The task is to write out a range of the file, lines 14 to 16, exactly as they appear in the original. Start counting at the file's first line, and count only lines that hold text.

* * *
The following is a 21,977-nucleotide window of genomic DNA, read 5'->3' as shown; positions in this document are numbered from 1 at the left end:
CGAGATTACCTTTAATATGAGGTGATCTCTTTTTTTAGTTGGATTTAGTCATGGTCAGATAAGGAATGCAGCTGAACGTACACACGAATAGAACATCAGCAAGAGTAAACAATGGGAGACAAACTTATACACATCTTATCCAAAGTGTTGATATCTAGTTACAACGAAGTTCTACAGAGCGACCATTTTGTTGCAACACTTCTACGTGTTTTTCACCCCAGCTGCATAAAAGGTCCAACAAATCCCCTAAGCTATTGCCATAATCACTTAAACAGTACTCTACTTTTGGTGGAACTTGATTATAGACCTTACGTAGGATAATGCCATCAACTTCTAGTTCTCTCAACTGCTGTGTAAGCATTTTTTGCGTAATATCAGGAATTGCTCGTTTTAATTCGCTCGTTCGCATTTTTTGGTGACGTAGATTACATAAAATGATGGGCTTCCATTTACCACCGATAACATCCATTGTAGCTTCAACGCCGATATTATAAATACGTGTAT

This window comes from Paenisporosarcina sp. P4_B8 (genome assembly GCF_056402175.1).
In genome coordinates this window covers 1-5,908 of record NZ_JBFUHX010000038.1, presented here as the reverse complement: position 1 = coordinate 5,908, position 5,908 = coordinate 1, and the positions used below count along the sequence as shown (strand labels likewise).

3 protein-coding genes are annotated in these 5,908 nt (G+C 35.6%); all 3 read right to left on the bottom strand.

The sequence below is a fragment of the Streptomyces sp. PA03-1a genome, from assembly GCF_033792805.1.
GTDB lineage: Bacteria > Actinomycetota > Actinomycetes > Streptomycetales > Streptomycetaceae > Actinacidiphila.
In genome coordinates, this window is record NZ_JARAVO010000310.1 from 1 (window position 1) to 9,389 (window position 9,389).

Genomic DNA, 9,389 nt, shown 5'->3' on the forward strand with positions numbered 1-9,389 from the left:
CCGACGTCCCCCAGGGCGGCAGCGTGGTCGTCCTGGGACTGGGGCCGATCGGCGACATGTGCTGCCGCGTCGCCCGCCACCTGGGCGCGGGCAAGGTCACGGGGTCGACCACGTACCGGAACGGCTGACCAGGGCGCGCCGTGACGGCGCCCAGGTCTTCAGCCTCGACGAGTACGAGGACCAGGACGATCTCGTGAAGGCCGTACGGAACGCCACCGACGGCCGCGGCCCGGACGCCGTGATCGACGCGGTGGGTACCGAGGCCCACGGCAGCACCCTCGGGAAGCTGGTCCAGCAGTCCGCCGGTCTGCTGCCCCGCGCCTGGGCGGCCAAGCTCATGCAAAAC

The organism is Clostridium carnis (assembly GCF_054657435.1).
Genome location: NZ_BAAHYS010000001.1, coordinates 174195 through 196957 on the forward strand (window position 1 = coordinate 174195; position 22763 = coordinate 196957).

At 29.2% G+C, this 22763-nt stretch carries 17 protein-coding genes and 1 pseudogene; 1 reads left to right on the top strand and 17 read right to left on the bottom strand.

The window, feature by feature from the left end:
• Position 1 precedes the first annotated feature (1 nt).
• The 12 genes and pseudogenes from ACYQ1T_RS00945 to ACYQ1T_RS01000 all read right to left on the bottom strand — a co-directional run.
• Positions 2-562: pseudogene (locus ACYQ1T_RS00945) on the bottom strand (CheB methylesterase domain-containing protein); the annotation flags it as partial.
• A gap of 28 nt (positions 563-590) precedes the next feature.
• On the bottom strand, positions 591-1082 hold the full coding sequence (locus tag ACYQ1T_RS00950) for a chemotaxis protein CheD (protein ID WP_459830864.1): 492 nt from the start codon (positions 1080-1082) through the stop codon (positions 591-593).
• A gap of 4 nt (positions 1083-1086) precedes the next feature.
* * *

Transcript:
The window, feature by feature from the left end:
• Position 1 precedes the first annotated feature (1 nt).
• The 12 genes and pseudogenes from ACYQ1T_RS00945 to ACYQ1T_RS01000 all read right to left on the bottom strand — a co-directional run.